After using period panties for two years, this mama can't go back to pads or tampons
Hi friends! Let’s face it. Half the world menstruates. So we have to have frank conversations about our periods and the products we use every month. Few people may be aware that most disposable menstrual products contain plastics, and these single-use items almost always end up as garbage, never to be recycled. I mean, how can you recycle a used pad or tampon? While some women may flush away used menstrual products (please don’t do that), “close to 20 billion sanitary napkins, tampons and applicators are dumped into North American landfills every year.” 
We’re polluting our world with used menstrual products that can take hundreds and hundreds of years to biodegrade! On top of all this, women are spending a lot of money on these disposable products (pink tax, anyone?).
The truth is, disposable menstrual products are not sustainable, not environmental-friendly, and I question how they impact our health. We’re shoving plastic inside of us every month, or slapping plastic-filled pads over our most sensitive parts. And how many nights have we’ve awoken to blood-stained bedsheets? We need need solutions to tackle our menstruations. It’s a monthly battle.
Ever since I made the switch to reusable period panties, I have never gone back to using disposable menstrual products. (To be honest, I’ve never used a tampon!) Making the switch was hard, because now I can’t just toss out a single-use product. I have to wash the period panties and make sure I don’t accidentally toss them into the dryer. The initial cost of period panties is also high. You can get a set of three Thinx panties for $89, but I’ve found you’ll need more than three panties for each period. You’ll have to first soak each one in water, then machine-wash it, and finally leave to air-dry. I wash my period panties with my regular loads of laundry. (Read my full Thinx period panties review here.)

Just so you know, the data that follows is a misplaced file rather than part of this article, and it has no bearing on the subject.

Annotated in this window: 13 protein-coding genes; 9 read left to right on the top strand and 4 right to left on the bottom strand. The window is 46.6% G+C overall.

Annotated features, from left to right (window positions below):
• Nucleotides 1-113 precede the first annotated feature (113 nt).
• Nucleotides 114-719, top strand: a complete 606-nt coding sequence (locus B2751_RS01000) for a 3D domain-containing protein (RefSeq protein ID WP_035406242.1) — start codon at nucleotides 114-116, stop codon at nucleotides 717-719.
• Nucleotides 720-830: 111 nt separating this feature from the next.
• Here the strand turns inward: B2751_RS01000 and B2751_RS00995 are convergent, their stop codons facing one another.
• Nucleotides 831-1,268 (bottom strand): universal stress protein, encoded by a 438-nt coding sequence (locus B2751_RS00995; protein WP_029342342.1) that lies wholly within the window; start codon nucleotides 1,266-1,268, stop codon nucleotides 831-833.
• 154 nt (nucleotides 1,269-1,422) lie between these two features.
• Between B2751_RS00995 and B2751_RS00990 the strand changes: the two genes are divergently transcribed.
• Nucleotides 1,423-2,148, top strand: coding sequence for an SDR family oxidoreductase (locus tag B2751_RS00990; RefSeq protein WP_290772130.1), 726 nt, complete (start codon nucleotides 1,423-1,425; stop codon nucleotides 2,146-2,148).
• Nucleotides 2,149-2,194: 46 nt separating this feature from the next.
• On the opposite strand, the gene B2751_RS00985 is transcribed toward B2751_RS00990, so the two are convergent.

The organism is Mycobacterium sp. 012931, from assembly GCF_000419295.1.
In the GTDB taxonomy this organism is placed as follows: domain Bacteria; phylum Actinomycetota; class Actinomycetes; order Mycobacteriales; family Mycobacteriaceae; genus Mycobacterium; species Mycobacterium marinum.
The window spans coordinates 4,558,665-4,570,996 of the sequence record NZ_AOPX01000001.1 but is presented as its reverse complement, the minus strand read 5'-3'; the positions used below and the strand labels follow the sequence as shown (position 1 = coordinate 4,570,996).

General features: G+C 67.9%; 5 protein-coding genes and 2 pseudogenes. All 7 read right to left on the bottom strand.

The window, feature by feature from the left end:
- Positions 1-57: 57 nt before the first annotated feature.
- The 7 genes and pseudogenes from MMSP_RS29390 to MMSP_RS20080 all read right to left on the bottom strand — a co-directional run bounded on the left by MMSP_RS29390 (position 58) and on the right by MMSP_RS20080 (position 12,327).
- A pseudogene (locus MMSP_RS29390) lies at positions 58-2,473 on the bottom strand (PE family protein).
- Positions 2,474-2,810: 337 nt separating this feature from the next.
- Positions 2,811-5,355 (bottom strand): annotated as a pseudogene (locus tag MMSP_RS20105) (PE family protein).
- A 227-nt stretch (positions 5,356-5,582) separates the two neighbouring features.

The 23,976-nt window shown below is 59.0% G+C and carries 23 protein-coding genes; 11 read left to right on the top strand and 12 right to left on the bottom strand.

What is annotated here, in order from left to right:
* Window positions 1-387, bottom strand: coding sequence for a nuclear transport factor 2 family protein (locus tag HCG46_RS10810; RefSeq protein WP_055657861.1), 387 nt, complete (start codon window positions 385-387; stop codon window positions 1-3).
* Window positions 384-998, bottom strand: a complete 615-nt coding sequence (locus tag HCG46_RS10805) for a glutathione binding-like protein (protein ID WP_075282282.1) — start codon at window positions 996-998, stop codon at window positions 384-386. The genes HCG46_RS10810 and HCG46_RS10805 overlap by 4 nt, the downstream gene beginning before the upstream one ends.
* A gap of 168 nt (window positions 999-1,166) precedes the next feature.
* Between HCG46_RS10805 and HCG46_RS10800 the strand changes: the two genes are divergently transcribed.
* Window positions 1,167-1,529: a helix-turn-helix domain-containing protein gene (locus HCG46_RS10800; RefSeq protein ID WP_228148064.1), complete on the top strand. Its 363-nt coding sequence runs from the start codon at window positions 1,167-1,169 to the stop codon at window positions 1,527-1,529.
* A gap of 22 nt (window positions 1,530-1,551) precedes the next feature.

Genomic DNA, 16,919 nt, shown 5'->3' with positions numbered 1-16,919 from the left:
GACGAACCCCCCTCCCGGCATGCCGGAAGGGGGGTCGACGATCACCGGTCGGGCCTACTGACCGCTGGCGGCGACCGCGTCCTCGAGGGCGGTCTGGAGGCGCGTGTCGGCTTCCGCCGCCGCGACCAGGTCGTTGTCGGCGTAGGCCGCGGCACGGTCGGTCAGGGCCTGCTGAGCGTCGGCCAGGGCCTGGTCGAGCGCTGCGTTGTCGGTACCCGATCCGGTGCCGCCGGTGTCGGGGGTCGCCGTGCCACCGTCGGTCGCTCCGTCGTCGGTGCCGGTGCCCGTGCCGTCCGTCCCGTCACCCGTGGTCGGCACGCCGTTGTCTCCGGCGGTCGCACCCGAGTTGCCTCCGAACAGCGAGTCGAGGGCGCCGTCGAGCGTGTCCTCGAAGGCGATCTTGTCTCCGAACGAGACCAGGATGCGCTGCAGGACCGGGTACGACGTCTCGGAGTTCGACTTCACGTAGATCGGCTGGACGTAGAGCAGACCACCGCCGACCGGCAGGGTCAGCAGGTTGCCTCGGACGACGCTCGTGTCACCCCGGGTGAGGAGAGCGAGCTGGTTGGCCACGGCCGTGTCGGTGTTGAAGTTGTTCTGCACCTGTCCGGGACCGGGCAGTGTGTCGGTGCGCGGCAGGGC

We can’t continue to use disposable menstrual products. Producing the plastic applicators of tampons and the plastic back-strip of sanitary napkins requires incredible amounts of fossil-fuel generated energy, and contributes to global warming. 
It’s up to us to make the switch from disposable menstrual products to sustainable and practical alternatives such as period panties and menstrual cups. It’s tough to make the change, I know, because it’s a change of lifestyle. The next time you go to the supermarket or local pharmacy, or order disposable menstrual products, why not give sustainable and reusable menstrual products a try? After a few periods, you’ll get used to reusable menstrual products, and probably never go back to disposable ones. I know I’ll be a lifelong user of reusable period products now! I have a few pairs in hi-waist because they tuck in my tummy! I’m super excited that Thinx has launched Thinx air, period panties made with cooling micro mesh fabric. They also have period panties for teens and tweens called Thinx BTWN. Check out the great colors!
Let me know your thoughts, friends!